Although the U.S. Department of Agriculture's Animal and Plant Health Inspection Service presented paperwork asking for a higher bovine spongiform encephalopathy (BSE) status from the World Organization for Animal Health (OIE), the United States did not get a change in status and remains a controlled BSE risk status, the same category as Canada and Mexico.
Under OIE regulations, there are three BSE risk categories - negligible, controlled and undetermined risk. At the 78th OIE annual general session held in Paris from May 23-28, world delegates decided on the member countries' BSE status. There are 176 countries who are members of the OIE.
Controlled-risk status is granted to countries where surveillance is adequate and there are measures in place to prevent an outbreak of the disease, even though some cases of BSE are still found, according to the OIE.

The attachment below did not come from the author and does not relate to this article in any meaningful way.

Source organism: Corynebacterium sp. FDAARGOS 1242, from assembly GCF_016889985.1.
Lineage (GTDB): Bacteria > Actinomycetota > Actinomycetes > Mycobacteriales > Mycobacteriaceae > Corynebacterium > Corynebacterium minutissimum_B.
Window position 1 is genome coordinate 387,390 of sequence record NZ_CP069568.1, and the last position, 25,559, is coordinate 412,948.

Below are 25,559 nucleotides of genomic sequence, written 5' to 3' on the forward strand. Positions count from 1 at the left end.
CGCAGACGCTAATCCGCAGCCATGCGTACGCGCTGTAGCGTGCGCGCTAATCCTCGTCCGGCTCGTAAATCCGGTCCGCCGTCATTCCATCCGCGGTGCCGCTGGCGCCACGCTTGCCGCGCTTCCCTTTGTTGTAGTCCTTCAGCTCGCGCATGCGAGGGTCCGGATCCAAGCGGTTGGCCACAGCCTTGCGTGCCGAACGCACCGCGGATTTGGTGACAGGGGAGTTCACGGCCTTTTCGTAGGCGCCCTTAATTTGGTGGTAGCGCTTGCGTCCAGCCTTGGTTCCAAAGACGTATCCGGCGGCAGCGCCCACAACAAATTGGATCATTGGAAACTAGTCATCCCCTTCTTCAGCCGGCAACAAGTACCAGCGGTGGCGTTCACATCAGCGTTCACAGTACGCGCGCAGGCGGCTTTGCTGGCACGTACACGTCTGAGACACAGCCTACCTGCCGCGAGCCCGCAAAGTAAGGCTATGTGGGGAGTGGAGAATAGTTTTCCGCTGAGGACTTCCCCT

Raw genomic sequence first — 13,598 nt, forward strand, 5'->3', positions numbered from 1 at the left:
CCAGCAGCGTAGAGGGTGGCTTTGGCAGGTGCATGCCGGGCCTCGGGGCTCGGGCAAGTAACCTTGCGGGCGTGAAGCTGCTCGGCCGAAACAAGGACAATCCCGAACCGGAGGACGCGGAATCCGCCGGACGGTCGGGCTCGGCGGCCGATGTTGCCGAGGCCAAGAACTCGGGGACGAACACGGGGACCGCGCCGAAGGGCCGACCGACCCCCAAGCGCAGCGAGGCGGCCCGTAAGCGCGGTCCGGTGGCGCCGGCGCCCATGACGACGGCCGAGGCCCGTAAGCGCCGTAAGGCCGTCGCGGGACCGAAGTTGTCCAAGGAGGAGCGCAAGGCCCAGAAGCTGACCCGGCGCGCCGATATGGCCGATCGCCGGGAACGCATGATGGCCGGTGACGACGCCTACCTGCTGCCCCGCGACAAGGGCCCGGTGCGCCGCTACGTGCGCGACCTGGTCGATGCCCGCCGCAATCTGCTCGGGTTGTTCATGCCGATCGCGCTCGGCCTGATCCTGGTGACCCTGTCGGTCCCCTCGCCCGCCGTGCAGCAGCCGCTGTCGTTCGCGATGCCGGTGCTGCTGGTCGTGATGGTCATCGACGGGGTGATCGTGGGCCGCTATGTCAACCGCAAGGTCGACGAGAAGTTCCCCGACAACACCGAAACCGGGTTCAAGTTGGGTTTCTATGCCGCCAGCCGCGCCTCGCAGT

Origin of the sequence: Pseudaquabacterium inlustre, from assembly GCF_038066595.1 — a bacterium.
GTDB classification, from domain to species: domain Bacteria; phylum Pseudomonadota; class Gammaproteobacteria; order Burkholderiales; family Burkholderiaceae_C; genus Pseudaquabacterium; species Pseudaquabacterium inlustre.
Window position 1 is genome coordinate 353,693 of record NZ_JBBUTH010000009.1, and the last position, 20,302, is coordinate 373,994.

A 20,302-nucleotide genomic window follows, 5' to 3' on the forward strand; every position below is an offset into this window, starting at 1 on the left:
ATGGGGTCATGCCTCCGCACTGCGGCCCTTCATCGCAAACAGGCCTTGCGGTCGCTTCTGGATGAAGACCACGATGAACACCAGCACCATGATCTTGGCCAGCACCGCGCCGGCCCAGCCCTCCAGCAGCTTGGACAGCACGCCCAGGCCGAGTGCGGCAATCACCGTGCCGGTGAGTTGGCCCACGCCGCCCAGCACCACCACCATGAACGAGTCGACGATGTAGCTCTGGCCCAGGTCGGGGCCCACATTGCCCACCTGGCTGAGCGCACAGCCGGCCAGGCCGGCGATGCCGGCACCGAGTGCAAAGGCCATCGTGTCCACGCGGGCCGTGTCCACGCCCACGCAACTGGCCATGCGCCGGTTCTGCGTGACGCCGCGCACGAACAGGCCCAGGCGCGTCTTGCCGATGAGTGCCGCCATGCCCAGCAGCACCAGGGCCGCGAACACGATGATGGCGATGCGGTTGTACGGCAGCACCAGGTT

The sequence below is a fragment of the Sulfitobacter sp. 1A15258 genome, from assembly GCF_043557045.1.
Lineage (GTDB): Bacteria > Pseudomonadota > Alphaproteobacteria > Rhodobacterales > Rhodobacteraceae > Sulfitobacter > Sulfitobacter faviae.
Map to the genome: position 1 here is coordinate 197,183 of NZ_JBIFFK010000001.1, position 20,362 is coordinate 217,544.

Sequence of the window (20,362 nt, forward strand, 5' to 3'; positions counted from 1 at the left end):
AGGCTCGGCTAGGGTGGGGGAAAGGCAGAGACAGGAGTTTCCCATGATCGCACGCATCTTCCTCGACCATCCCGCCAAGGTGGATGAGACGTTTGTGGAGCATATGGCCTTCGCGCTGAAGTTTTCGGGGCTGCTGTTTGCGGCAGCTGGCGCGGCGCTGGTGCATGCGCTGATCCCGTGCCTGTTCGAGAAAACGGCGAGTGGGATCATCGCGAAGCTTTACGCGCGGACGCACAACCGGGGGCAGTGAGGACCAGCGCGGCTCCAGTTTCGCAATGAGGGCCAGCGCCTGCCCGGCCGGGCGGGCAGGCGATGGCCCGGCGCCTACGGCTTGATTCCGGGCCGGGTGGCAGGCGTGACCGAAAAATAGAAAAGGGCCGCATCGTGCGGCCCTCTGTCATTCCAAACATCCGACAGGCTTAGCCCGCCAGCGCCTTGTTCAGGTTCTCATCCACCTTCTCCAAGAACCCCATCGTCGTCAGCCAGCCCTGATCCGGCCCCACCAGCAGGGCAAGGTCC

In addition to the United States, Canada and Mexico, those countries with a controlled BSE risk include Austria, Greece, Belgium, Hungary, Netherlands, Brazil, Ireland, Panama, Italy, Poland, Korea, Chinese Taipei, Japan, Portugal, Colombia, Slovak Republic, Cyprus, Latvia, Slovenia, Czech Republic, Lichtenstein, Spain, Denmark, Lithuania, Switzerland, Estonia, Luxembourg, United Kingdom, France, Malta and Germany.
OIE members who have a negligible BSE risk status include Argentina, India, Peru, Australia, New Zealand, Singapore, Chile, Norway, Sweden, Finland, Paraguay, Uruguay and Iceland.
Reprinted in part from The Prairie Star